Author Mikki Morrissette’s website for single women considering or living as choice moms. Includes newsletter, discussion group and workshops: Choicemoms.org.
Single Moms by Choice: Psychotherapist Jane Mattes started SMC in 1981 after an accidental pregnancy: Singlemothersbychoice.com.
National Organization for Single Mothers: A nonprofit that conducts research, provides parenting information, and publishes a book and award-winning quarterly: Singlemothers.org.
Yiskah Rosenfeld never had baby fever. She didn’t long for a child or hear her biological clock ticking in the giggles of other women’s newborns.
Yet, by 42, Rosenfeld, single with a full and happy life, decided it was time. If she didn’t at least try to conceive, she’d regret it for years to come.
“I realized that for me part of what it is to be human is to be a parent,” says Rosenfeld, an Albany, N.Y., poet and educator who is pregnant from artificial insemination through an anonymous donor. She is due this month. “I bought into the myth that you only have a child if you have a partner. It took a while to overcome that fantasy.”
Rosenfeld accepted that Mr. Right may not show up in time. And since adoption can be a long, challenging process with no guarantees, particularly for single parents, it is estimated that 50,000 women a year start families on their own, according to Mikki Morrissette, founder of the Minnesota-based online forum Choice Moms. It is an estimate, because the fertility industry is not required to report on these statistics.
Many single women use known or anonymous donors through sperm banks such as California Cryobank in Los Angeles, the nation’s largest. Scott Brown, the bank’s director of communications, estimates that within 20 years, single heterosexual women will represent more than half of its clientele. Brown says about 10,000-12,000 single women a year visit a sperm bank. Those numbers are reflected in two films this year, last April’s “The Back-up Plan” and “The Switch,” which opened Friday.
The trend has roots in the 1970s feminist movement, which opened doors to better, higher paying jobs for women and the means to support a family, says Jane Mattes, a New York psychotherapist who founded the support group Single Mothers by Choice in 1981. It is the first and oldest organization of its kind.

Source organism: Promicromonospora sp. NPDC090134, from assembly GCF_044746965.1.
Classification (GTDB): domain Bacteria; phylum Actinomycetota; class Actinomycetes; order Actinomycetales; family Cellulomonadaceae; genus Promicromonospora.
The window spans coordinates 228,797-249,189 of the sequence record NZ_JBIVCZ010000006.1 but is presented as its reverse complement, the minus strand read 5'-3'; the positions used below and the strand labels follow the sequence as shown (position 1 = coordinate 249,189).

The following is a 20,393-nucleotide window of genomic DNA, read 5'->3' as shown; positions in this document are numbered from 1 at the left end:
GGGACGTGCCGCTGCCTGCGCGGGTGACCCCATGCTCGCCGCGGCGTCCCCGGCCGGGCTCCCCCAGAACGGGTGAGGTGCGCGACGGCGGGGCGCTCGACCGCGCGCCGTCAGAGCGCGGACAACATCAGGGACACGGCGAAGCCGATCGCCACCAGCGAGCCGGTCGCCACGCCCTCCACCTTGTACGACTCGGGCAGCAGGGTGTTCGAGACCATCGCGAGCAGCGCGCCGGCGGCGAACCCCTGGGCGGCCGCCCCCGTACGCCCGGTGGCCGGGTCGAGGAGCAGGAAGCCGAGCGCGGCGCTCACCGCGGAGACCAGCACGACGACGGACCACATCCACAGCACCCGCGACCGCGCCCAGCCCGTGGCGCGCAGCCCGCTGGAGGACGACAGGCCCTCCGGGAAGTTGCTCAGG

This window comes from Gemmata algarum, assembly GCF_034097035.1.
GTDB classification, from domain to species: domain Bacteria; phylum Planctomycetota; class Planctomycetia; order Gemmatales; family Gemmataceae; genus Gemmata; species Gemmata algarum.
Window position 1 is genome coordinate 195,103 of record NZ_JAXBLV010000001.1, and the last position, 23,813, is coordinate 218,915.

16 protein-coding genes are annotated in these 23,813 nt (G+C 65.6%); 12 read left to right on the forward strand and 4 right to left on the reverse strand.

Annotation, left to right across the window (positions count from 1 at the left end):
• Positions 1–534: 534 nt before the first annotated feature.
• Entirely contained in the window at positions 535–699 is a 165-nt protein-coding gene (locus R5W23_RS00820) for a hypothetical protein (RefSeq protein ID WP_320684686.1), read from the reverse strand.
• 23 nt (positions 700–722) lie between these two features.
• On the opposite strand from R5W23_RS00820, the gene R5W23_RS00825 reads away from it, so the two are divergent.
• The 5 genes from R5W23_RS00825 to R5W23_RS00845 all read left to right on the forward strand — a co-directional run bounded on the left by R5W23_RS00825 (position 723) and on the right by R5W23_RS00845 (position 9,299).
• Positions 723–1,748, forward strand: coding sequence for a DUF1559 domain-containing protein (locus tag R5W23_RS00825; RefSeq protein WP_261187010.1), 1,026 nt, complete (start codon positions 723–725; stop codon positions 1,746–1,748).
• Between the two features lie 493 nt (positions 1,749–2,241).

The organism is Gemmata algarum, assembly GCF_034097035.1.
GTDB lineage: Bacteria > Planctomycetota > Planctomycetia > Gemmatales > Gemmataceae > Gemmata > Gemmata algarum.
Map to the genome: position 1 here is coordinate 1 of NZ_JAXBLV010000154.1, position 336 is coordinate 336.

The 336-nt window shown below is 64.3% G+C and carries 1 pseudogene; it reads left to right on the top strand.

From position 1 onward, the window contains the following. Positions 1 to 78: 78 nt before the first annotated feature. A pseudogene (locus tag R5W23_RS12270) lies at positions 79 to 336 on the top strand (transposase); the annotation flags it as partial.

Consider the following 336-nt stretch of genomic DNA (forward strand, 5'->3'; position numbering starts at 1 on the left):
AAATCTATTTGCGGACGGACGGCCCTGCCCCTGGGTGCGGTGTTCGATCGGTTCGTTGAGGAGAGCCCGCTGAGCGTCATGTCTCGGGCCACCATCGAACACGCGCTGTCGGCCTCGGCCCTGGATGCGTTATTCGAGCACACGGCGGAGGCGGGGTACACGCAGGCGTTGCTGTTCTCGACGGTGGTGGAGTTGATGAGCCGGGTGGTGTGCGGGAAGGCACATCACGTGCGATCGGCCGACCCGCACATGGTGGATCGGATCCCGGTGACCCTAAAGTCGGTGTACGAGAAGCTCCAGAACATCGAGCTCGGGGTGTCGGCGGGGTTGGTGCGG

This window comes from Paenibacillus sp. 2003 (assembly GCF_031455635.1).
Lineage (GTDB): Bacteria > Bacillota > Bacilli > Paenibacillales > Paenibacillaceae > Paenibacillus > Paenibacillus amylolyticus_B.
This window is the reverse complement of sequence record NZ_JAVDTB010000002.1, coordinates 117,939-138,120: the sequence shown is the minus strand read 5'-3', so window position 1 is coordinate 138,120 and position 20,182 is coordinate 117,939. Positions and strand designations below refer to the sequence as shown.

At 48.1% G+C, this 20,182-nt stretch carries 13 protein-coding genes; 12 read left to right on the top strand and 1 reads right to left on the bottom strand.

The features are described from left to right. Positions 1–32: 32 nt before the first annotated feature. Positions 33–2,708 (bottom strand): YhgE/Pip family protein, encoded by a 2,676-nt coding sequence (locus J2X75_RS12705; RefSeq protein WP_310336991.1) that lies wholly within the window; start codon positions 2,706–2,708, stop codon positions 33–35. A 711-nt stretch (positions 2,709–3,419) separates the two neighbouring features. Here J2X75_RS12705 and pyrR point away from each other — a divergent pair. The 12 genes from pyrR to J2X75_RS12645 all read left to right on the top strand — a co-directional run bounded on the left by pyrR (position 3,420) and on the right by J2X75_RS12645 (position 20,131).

“Besides the economic aspect, it was also the message that women were competent individuals and could support a family,” says Mattes, a single mom who had her son in 1980.
Sperm banks proliferated in part as an outgrowth of the feminist movement, Mattes explains, and by the early 1980s, many were open for business. Those like Berkeley’s Sperm Bank of California, which originated in Oakland, made it their mission to provide services to women who could not receive them elsewhere because of discrimination based on marital status or sexual orientation, says Executive Director Alice Ruby.
Before that, doctors would perform artificial inseminations on single women in secret.
“The biggest challenge was not in finding sperm but that physicians were somewhat slow on being willing to inseminate single women and lesbian couples,” Brown says. “That remains an issue today. I get calls from women in certain parts of the country, like the South, who cannot find physicians willing to help.”
Whether they use sperm donors or become pregnant by chance, these single mothers still face raised eyebrows and other obstacles, including infertility and lack of resources in a prenatal health care system geared toward couples. Even arriving at this decision — grieving “happily ever after” — can be a long, emotional journey, says Collin B. Smikle, medical director of Laurel Fertility Care in San Francisco.
“The first fallacy is that they have control in this matter,” Smikle says. “Typically these are career track women who postponed marriage and pregnancy hoping that Mr. Right will show up, and he doesn’t. Because they were successful in building a career, it’s hard for them to accept that no matter what they do, the biological clock doesn’t stop.”
Fertility declines with age, but not all women older than 40 have trouble conceiving. Rosenfeld got pregnant with ease at 43. Another myth is that all “choice moms” are older than 35. But, there are women as young as 25 who “already know this is what they want,” Morrissette says.
“This generation has had a lot of independence, and having a lifetime partner is not necessarily a must for them,” says Morrissette, author of “Choosing Single Motherhood: The Thinking Woman’s Guide” (Be-Mondo; 2006). “Perhaps they’ve come up through a single parent household. Or they don’t want to compromise when choosing a partner.”